Adventure was the theme of the day as we headed to visit Sarah Vining of Black Sheep Farm in Dresden.
Laurel of Shepherds Craft Farm
On our way there, we stopped at Shepherds Craft Farm to look at the Gotland fleeces and the newborn (and birthing!) lambs. And of course, we had to stop and have lunch at Sheepscot General Store which is conveniently located right across the street. The tempeh reuben on sourdough with ruby sauerkraut was amazing - as usual. The ingredients are all locally sourced - even the tempeh!
A newborn Gotland lamb
From there, we drove along Route 194 past rolling farm fields and cape style homes dating back to the late 18th century, to Dresden. Sarah, who is originally from Connecticut, and more recently from Nevada, moved to Maine three weeks ago with her husband, two daughters, and her flock of sheep. She is an adventurer extraordinaire! Sarah is also a veterinarian with a strong connection to her pets - so strong that the family brought their flock of sheep with them in two trailers all the way from Nevada. Along with the sheep they brought two lively border collies named Twig and Zellie. Lucky for them they settled in Dresden, a community with a growing population of young farmers and an Amish community nearby. It is a place that hosts contra-dances as well. They found a saltbox with roughly two acres they could rent for all their animals!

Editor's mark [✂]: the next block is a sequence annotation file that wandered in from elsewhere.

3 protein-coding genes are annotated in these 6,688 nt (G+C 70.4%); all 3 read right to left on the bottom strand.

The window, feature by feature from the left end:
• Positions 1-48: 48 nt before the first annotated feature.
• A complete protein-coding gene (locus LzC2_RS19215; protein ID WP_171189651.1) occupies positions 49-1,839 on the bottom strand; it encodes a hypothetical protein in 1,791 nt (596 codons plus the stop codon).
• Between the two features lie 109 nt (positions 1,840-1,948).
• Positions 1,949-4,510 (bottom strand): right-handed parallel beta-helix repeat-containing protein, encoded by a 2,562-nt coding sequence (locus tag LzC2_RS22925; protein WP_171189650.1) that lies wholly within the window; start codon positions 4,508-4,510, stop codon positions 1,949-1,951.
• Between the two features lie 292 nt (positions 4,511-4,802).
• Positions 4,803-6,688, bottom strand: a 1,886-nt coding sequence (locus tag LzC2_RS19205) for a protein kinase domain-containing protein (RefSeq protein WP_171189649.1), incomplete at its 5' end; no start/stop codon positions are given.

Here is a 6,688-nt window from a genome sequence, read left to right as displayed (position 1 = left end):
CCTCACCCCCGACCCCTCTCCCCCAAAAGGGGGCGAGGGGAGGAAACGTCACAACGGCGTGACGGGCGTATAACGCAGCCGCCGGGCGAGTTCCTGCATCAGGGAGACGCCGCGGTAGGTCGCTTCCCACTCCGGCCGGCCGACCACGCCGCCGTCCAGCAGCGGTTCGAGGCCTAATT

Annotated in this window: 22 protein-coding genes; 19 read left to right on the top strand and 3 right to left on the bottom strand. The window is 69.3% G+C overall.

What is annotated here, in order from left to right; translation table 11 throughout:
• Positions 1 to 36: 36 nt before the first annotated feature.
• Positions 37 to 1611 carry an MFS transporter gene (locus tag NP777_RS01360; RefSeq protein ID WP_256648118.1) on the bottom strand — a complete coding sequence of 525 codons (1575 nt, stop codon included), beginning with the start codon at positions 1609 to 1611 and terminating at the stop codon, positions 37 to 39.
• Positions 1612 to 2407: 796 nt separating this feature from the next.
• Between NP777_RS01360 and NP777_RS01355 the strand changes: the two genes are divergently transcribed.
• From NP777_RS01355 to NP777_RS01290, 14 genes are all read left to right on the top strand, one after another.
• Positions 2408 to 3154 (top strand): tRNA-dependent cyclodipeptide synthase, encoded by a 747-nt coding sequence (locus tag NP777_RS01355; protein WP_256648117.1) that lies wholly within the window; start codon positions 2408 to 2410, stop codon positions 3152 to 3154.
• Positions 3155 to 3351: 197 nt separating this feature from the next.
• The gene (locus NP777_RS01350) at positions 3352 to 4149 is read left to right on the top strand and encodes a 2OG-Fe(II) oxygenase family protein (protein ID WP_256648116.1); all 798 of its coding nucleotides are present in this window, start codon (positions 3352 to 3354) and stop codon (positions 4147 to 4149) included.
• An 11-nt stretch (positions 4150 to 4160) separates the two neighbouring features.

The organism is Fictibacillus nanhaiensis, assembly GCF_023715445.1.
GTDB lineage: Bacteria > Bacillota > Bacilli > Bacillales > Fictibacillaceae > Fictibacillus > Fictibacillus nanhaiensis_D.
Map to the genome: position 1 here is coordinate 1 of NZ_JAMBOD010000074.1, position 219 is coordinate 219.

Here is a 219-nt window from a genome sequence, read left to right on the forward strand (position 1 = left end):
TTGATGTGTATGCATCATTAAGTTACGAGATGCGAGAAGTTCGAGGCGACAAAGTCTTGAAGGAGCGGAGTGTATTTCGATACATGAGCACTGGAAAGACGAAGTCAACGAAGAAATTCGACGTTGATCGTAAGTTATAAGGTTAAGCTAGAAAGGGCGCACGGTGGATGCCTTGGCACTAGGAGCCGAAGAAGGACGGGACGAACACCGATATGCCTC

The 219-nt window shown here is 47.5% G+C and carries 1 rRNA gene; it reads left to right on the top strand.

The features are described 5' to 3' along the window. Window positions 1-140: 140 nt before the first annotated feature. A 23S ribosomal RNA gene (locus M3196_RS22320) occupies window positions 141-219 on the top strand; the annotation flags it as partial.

Sarah and her flock!
Sarah grew up with sheep and was given her first sheep at age five. That sheep, named Holly, lived 18 years. Sarah has two legacies from Holly: Ranie (granddaughter or “grandewe") who is now 15 years old, and yarn from Holly’s last fleece. We learned that a sheep can produce good fleece even in old age, even after a few years of producing poor fleece. Sarah is using the yarn to knit a sweater!
A color recessive Romney
The flock is almost entirely Romney with the exception of one Bluefaced Leicester. Romneys come in white, and natural colors of black and various shades of grey and an occasional reddish color called Moorit. These wonderful natural colors and the various telltale patterning that occurs with them, come from recessive genes that have been obscured by a dominant black gene. Armed with a better understanding of how to recognize sheep carrying recessive genes, Sarah is beginning to select for them in order to be able to offer a wider selection of color in her fleeces. Some of her sheep carry this dominant black color that will cause their fleece to fade as the sheep ages, but two of registered Romney sheep (one ram and one ewe) have recessive color genetics. These sheep’s fleeces will not fade as they age so she can produce a more consistent product over the years. The Bluefaced Leicester joined her flock as a wether to keep her ram company. (Currently, she has two rams and the wether.) Sarah keeps her rams and wether penned separately from the ewes, and is expecting lambs within the next month or so. She sells her fleece raw. She can be contacted at BlackSheepDoc@yahoo.com